New London

New London (HM2FIR)

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N 39° 35.162', W 91° 24.062'

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Inscription
(side 1)New London, renowned for its handsome courthouse, was founded, 1819, on the route of the historic Salt River Road by William Jamison. By 1820, it became the seat of a newly organized county named for Daniel M. Ralls, local legislator. Settled mainly by Ky. and Va. pioneers, attracted by the area's salt licks and other resources, Ralls County was once part of the northeast frontier settlement in Spanish Upper Louisiana.
Near New London at the present Spalding Springs, Maturin Bouvet had a salt factory in 1792. Indians harassed and finally killed him at his depot on the Mississippi in 1800. Chas. Freemon Delauriere (called Freemore), worked two salt licks in the area, 1799. Sac and Fox tribes ceded the region in 1804. In the war of 1812, Rangers and Winnebagoes engaged in combat, July 4, 1813, near Fort Mason, a stockade at what is now Saverton.
The courthouse, Ralls County's third, was built, 1858, by Francis Kidwell with Chapel Carstarphen as superintendent, for $18,000. Wings were added, 1936. Missouri buildings at 1939 New York and San Francisco World's Fairs were copies of the courthouse facade.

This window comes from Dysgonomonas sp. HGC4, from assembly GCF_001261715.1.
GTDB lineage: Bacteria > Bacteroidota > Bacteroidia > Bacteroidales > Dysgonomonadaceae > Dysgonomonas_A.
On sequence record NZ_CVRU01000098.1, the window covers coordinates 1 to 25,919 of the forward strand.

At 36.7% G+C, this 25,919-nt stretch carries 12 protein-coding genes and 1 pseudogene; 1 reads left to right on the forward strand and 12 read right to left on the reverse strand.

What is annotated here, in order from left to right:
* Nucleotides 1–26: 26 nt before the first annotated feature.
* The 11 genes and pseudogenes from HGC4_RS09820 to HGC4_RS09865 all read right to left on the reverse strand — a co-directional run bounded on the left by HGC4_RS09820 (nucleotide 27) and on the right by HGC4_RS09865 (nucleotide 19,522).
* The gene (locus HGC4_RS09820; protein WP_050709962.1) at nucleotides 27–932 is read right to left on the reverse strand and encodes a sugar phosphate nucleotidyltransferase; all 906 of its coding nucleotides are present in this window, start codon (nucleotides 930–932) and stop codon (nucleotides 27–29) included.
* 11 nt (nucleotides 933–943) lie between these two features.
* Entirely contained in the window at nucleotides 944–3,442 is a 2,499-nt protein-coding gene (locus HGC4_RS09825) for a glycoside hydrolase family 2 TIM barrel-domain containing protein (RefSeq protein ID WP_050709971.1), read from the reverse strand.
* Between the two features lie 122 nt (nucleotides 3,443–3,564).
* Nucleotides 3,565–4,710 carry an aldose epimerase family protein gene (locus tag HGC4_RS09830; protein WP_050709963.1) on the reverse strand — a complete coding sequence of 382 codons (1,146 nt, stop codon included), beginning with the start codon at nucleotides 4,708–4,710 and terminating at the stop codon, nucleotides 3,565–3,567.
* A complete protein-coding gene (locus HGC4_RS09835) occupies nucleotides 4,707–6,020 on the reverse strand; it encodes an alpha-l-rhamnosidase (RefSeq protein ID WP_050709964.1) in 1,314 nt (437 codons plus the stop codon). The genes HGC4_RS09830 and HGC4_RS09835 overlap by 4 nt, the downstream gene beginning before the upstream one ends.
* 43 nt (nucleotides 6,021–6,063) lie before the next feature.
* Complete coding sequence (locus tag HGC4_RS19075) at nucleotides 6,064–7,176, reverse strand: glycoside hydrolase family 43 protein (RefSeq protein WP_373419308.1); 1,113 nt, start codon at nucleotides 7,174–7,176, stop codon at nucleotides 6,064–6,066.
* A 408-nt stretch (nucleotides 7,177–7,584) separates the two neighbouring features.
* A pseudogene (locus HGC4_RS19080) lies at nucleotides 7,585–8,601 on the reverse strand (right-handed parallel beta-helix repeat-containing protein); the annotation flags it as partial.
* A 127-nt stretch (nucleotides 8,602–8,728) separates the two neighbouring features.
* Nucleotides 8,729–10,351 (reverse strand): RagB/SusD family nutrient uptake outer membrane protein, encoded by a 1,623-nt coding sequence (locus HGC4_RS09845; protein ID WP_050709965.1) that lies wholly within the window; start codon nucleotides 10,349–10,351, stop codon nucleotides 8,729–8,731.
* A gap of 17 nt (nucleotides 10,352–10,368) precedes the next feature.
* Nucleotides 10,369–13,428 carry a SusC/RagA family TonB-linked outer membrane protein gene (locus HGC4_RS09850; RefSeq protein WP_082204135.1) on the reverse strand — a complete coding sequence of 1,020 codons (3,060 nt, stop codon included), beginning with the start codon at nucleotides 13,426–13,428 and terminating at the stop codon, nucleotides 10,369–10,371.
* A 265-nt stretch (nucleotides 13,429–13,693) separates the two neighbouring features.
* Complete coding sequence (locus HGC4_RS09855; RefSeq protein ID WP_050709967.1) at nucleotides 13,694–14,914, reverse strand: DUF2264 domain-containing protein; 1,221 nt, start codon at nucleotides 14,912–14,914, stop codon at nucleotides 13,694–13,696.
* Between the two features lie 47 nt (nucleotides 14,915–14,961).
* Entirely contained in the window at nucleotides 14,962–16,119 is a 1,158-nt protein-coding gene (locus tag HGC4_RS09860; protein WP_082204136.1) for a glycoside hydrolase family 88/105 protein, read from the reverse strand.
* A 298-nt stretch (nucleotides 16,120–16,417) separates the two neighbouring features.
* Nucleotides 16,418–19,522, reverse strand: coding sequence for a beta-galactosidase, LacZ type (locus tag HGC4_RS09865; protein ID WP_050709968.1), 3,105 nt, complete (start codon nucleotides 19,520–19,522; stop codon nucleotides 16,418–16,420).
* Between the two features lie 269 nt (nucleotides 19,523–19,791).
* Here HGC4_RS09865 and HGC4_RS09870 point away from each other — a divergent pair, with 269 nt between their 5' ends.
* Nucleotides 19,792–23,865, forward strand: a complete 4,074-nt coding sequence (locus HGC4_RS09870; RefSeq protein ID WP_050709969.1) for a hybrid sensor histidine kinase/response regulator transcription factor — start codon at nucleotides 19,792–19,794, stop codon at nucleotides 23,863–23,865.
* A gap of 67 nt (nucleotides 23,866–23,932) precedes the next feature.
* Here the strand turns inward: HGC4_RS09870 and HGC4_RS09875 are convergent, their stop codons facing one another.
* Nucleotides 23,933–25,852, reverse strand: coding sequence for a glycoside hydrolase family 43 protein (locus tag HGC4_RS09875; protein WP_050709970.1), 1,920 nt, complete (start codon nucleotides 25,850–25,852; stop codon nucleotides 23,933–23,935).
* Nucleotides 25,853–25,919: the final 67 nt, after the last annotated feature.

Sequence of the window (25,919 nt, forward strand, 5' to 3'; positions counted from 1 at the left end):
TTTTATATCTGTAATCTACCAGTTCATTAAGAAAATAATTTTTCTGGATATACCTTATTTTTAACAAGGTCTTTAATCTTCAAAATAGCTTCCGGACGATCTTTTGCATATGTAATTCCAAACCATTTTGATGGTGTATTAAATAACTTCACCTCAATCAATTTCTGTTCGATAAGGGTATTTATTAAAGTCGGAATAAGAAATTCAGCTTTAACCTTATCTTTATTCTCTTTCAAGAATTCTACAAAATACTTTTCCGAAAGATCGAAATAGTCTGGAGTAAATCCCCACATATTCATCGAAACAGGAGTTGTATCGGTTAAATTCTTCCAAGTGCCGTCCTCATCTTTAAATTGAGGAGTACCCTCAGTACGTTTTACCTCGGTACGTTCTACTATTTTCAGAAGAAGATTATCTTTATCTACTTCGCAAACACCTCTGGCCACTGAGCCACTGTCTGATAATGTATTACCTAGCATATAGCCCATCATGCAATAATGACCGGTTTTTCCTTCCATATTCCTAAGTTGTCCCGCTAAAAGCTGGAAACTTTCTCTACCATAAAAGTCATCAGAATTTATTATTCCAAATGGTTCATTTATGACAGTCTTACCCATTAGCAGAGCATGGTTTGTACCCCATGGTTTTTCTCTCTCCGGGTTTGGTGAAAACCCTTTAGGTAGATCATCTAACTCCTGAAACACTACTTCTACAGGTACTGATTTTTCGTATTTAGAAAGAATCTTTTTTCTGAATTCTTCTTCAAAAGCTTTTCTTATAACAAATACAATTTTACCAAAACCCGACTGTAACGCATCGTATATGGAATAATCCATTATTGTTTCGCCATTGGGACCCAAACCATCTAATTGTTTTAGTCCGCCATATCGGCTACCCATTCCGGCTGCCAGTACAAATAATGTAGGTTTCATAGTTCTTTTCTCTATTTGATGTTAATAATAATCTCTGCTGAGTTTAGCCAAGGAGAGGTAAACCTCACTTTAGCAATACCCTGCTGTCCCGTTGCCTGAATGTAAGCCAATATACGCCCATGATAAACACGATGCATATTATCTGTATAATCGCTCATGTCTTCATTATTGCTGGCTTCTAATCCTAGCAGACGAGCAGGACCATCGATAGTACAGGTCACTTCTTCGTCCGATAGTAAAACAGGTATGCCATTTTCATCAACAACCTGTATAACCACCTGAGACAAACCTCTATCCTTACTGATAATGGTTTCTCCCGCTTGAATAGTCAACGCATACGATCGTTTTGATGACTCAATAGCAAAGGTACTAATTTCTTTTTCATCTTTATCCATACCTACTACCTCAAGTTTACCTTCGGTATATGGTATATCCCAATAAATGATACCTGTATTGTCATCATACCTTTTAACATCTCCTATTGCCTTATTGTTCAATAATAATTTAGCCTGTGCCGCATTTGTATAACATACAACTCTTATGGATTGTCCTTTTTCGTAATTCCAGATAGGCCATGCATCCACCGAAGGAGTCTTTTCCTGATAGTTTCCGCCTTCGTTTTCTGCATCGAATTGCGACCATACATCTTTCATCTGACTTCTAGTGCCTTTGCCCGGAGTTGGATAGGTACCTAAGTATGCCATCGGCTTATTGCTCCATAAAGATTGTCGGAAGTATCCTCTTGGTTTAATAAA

(See other side)
(side 2)
(Continued from other side)

New London serves a county devoted to limestone industry and diversified



farming. The high school here was first in Missouri to give a course in Vocational Agriculture, 1917, and one of the State's biggest cement plants is at Ilasco. Salt River, called Auhaha by the Indians, flows through Ralls County. The river is associated with the expression of chagrin, "Up Salt River."
In the Civil War, skirmishes and raids put a stop to the growth of town and county. Mark Twain's brief Civil War service was with pro-Southern troops of Ralls County. New London benefited when the St. Louis and Hannibal R.R. was completed to here, 1876.
Other county towns include Saverton, laid out in 1819, on the Mississippi. Near there is Federal Lock and Dam No. 22, opened, 1938. Southwest at Perry, laid out in 1866, is the Mark Twain Research Foundation. Buildings of Van Rensselaer (Presbyterian) Academy, opened, 1851, are north of here. Educator Henry J. Waters (1865-1925) was born in Center. Over 400 Indian village campsites have been found in Ralls and two major Indian trails ran through the county.
Erected by State Historical Society of Missouriand State Highway Commission, 1957
Details
HM NumberHM2FIR
Tags
Year Placed1957
Placed ByState Historical Society of Missouri, and Missouri State Highway Commission
Marker ConditionNo reports yet
Date Added Wednesday, April 10th, 2019 at 11:01pm PDT -07:00
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Locationbig map
UTM (WGS84 Datum)15S E 637311 N 4383033
Decimal Degrees39.58603333, -91.40103333
Degrees and Decimal MinutesN 39° 35.162', W 91° 24.062'
Degrees, Minutes and Seconds39° 35' 9.7199999999999" N, 91° 24' 3.7200000000001" W
Driving DirectionsGoogle Maps
Which side of the road?Marker is on the right when traveling North
Closest Postal AddressAt or near , ,
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